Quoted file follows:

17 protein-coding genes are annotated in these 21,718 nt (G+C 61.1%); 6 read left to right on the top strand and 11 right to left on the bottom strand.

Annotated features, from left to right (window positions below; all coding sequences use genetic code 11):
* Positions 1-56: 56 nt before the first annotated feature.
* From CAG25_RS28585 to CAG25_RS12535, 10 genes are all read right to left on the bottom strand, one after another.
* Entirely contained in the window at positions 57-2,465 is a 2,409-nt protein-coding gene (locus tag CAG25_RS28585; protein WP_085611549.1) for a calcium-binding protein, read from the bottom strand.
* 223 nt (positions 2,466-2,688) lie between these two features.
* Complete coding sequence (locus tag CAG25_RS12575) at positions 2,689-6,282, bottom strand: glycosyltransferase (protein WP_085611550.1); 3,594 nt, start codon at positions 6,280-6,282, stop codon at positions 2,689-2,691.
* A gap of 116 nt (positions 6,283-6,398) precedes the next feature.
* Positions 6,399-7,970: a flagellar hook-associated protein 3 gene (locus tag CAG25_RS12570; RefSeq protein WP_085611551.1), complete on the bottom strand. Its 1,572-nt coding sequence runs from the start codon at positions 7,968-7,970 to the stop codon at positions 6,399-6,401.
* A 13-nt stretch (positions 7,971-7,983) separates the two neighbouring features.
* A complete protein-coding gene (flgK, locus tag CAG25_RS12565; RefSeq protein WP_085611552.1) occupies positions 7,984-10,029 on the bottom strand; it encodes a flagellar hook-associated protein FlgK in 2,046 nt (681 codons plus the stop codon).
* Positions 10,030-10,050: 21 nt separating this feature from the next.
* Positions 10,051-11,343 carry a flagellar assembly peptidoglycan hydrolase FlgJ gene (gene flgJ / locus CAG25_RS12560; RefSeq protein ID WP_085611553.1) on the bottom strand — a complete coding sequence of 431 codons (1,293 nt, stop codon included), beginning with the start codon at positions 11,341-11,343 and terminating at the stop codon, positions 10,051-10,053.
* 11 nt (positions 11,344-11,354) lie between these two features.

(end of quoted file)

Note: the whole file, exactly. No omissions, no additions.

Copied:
17 protein-coding genes are annotated in these 21,718 nt (G+C 61.1%); 6 read left to right on the top strand and 11 right to left on the bottom strand.

Annotated features, from left to right (window positions below; all coding sequences use genetic code 11):
* Positions 1-56: 56 nt before the first annotated feature.
* From CAG25_RS28585 to CAG25_RS12535, 10 genes are all read right to left on the bottom strand, one after another.
* Entirely contained in the window at positions 57-2,465 is a 2,409-nt protein-coding gene (locus tag CAG25_RS28585; protein WP_085611549.1) for a calcium-binding protein, read from the bottom strand.
* 223 nt (positions 2,466-2,688) lie between these two features.
* Complete coding sequence (locus tag CAG25_RS12575) at positions 2,689-6,282, bottom strand: glycosyltransferase (protein WP_085611550.1); 3,594 nt, start codon at positions 6,280-6,282, stop codon at positions 2,689-2,691.
* A gap of 116 nt (positions 6,283-6,398) precedes the next feature.
* Positions 6,399-7,970: a flagellar hook-associated protein 3 gene (locus tag CAG25_RS12570; RefSeq protein WP_085611551.1), complete on the bottom strand. Its 1,572-nt coding sequence runs from the start codon at positions 7,968-7,970 to the stop codon at positions 6,399-6,401.
* A 13-nt stretch (positions 7,971-7,983) separates the two neighbouring features.
* A complete protein-coding gene (flgK, locus tag CAG25_RS12565; RefSeq protein WP_085611552.1) occupies positions 7,984-10,029 on the bottom strand; it encodes a flagellar hook-associated protein FlgK in 2,046 nt (681 codons plus the stop codon).
* Positions 10,030-10,050: 21 nt separating this feature from the next.
* Positions 10,051-11,343 carry a flagellar assembly peptidoglycan hydrolase FlgJ gene (gene flgJ / locus CAG25_RS12560; RefSeq protein ID WP_085611553.1) on the bottom strand — a complete coding sequence of 431 codons (1,293 nt, stop codon included), beginning with the start codon at positions 11,341-11,343 and terminating at the stop codon, positions 10,051-10,053.
* 11 nt (positions 11,344-11,354) lie between these two features.